Whole-Genome-Sequence-Based Haplotypes Reveal Single Origin of the Sickle Allele during the Holocene Wet Phase.

Shriner D1, Rotimi CN2.

Five classical designations of sickle haplotypes are made on the basis of the presence or absence of restriction sites and are named after the ethno-linguistic groups or geographic regions from which the individuals with sickle cell anemia originated. Each haplotype is thought to represent an independent occurrence of the sickle mutation rs334 (c.20A>T [p.Glu7Val] in HBB). We investigated the origins of the sickle mutation by using whole-genome-sequence data. We identified 156 carriers from the 1000 Genomes Project, the African Genome Variation Project, and Qatar. We classified haplotypes by using 27 polymorphisms in linkage disequilibrium with rs334. Network analysis revealed a common haplotype that differed from the ancestral haplotype only by the derived sickle mutation at rs334 and correlated collectively with the Central African Republic (CAR), Cameroon, and Arabian/Indian haplotypes. Other haplotypes were derived from this haplotype and fell into two clusters, one composed of Senegal haplotypes and the other composed of Benin and Senegal haplotypes. The near-exclusive presence of the original sickle haplotype in the CAR, Kenya, Uganda, and South Africa is consistent with this haplotype predating the Bantu expansions. Modeling of balancing selection indicated that the heterozygote advantage was 15.2%, an equilibrium frequency of 12.0% was reached after 87 generations, and the selective environment predated the mutation. The posterior distribution of the ancestral recombination graph yielded a sickle mutation age of 259 generations, corresponding to 7,300 years ago during the Holocene Wet Phase. These results clarify the origin of the sickle allele and improve and simplify the classification of sickle haplotypes.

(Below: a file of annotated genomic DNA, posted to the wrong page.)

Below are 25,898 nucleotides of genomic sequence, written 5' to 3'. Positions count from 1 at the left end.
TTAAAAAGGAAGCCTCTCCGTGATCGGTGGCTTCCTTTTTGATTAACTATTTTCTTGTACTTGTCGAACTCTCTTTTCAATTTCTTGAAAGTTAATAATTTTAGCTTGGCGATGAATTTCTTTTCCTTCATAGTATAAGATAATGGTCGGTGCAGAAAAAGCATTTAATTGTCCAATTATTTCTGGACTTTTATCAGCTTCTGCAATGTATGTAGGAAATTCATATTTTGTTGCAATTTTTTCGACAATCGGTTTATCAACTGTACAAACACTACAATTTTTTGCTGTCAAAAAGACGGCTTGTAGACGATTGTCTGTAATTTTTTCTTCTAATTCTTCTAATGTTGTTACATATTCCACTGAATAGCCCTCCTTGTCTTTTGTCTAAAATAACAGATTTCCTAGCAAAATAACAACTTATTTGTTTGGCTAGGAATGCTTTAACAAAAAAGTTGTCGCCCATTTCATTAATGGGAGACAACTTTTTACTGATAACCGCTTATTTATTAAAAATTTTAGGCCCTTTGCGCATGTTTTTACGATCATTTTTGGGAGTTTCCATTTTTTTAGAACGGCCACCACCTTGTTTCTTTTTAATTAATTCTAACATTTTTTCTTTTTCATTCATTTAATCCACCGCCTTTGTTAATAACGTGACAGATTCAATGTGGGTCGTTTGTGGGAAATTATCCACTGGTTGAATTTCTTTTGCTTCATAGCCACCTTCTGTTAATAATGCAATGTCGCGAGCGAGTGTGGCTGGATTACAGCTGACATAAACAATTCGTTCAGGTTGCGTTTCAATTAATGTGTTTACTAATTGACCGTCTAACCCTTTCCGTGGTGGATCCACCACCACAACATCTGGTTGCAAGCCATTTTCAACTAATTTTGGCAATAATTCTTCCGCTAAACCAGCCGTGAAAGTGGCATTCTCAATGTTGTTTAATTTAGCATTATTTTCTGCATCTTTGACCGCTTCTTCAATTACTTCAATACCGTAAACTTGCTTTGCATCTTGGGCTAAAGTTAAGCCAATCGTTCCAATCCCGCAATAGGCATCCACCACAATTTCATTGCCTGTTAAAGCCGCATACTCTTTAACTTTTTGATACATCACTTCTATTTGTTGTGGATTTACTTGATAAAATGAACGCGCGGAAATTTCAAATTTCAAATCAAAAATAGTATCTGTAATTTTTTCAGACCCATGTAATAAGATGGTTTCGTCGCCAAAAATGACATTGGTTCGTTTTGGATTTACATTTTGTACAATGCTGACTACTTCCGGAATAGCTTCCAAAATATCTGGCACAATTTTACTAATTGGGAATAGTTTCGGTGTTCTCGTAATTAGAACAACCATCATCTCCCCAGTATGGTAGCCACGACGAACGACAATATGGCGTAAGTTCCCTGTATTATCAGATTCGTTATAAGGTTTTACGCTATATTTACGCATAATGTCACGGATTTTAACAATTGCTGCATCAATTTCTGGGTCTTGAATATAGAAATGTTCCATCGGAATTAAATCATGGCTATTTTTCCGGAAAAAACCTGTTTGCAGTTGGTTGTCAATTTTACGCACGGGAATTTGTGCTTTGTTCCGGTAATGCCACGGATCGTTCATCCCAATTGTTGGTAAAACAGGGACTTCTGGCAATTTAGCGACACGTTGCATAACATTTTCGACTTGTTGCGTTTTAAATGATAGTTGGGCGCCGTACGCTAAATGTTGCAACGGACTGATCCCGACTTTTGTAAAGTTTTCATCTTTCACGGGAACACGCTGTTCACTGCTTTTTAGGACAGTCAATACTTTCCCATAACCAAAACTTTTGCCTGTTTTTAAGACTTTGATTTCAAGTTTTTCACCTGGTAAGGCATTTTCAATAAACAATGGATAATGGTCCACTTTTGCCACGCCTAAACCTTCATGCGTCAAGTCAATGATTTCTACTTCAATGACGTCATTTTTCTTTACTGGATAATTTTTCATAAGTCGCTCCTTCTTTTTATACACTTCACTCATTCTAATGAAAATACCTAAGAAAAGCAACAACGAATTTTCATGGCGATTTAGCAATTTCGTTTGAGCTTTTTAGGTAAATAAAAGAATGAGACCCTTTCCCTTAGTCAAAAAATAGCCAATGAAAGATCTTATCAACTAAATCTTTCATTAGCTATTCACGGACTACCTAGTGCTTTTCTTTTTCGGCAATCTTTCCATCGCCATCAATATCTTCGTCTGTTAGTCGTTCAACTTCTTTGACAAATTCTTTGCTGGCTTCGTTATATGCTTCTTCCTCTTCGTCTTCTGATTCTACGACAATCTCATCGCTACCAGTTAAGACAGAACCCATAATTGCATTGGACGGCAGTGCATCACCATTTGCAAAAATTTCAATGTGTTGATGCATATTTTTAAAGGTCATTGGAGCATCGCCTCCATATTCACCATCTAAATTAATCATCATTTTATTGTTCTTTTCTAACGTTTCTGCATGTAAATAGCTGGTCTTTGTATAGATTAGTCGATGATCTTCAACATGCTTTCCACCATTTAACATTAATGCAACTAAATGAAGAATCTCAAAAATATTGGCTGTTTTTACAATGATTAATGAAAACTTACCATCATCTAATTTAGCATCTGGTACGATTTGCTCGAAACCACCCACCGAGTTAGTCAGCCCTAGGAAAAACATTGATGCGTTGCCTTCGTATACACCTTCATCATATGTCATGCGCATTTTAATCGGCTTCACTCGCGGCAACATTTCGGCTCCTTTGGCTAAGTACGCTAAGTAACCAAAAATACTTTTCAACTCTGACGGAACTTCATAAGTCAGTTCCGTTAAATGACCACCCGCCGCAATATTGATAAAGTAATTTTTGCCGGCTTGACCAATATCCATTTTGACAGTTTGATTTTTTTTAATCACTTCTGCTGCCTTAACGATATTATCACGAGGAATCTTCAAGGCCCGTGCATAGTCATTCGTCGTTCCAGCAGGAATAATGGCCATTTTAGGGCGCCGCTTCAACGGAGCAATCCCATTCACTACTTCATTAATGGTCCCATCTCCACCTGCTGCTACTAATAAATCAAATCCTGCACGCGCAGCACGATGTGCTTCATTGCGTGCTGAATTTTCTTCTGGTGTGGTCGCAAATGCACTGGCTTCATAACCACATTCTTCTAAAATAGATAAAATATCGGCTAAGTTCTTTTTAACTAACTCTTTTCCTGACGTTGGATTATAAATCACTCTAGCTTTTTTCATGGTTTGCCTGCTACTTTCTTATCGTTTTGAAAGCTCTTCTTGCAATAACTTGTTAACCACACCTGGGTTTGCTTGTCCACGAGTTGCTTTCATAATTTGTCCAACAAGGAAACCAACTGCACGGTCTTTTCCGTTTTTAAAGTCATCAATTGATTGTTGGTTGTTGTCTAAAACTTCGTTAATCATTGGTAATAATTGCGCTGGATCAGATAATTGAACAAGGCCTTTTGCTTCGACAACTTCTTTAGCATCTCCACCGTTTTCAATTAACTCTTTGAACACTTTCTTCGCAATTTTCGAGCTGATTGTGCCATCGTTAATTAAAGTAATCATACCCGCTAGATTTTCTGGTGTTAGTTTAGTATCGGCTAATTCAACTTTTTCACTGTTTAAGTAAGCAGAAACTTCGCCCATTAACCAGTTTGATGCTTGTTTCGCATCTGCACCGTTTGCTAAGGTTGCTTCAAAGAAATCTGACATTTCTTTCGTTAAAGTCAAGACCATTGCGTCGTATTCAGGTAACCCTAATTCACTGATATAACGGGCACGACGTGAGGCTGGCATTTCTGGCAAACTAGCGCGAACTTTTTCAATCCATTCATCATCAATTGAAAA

Free Article

PMID: 29526279

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Am J Hematol. 2018 Mar 9. doi: 10.1002/ajh.25085. [Epub ahead of print]

Children with sickle cell anemia with normal TCD and without silent infarcts have a low incidence of new strokes.

Jordan LC1, Williams DOR2, Rodeghier MJ3, Covert B2, Ponisio MR4, Casella JF5, McKinstry RC6, Noetzel MJ7, Kirkham FJ8, Meier ER9, Fuh B10, McNaull M11, Sarnaik S12, Majumdar S13, McCavit TL14, DeBaun MR2.


In a prospective cohort study, we tested the hypothesis that children with sickle cell anemia (SCA) with normal transcranial Doppler ultrasound (TCD) velocities and without silent cerebral infarcts (SCIs) would have a lower incidence rate of new neurological events (strokes, seizures or transient ischemic attacks) compared to children with normal TCD measurements and SCIs, not receiving regular blood transfusions. Non-randomized participants from the Silent Cerebral Infarct Transfusion (SIT) Trial who had screening magnetic resonance imaging (MRI) of the brain and normal TCD measurements were included. Follow-up ended at the time of first neurological event, start of regular blood transfusion, or loss to follow-up, whichever came first. The primary endpoint was a new neurological event. Of 421 participants included, 68 had suspected SCIs. Mean follow-up was 3.6 years. Incidence rates of new neurological events in non-transfused participants with normal TCD values with SCIs and without SCIs were 1.71 and 0.47 neurological events per 100 patient-years, respectively, p=0.065. The absence of SCI(s) at baseline was associated with a decreased risk of a new neurological event (hazard ratio 0.231, 95% CI 0.062 – 0.858; p=0.029). Local pediatric neurologists examined 67 of 68 participants with suspected SCIs and identified 2 with overt strokes classified as SCIs by local hematologists; subsequently one had a seizure and the other an ischemic stroke. Children with SCA, without SCIs, and normal TCD measurements have a significantly lower rate of new neurological events when compared to those with SCIs and normal TCD measurements. Pediatric neurology assessment may assist risk stratification. This article is protected by copyright. All rights reserved.

PMID: 29520844

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Blood. 2018 Mar 8. pii: blood-2017-10-811505. doi: 10.1182/blood-2017-10-811505. [Epub ahead of print]

Induction of fetal hemoglobin synthesis by CRISPR/Cas9-mediated editing of the human β-globin locus.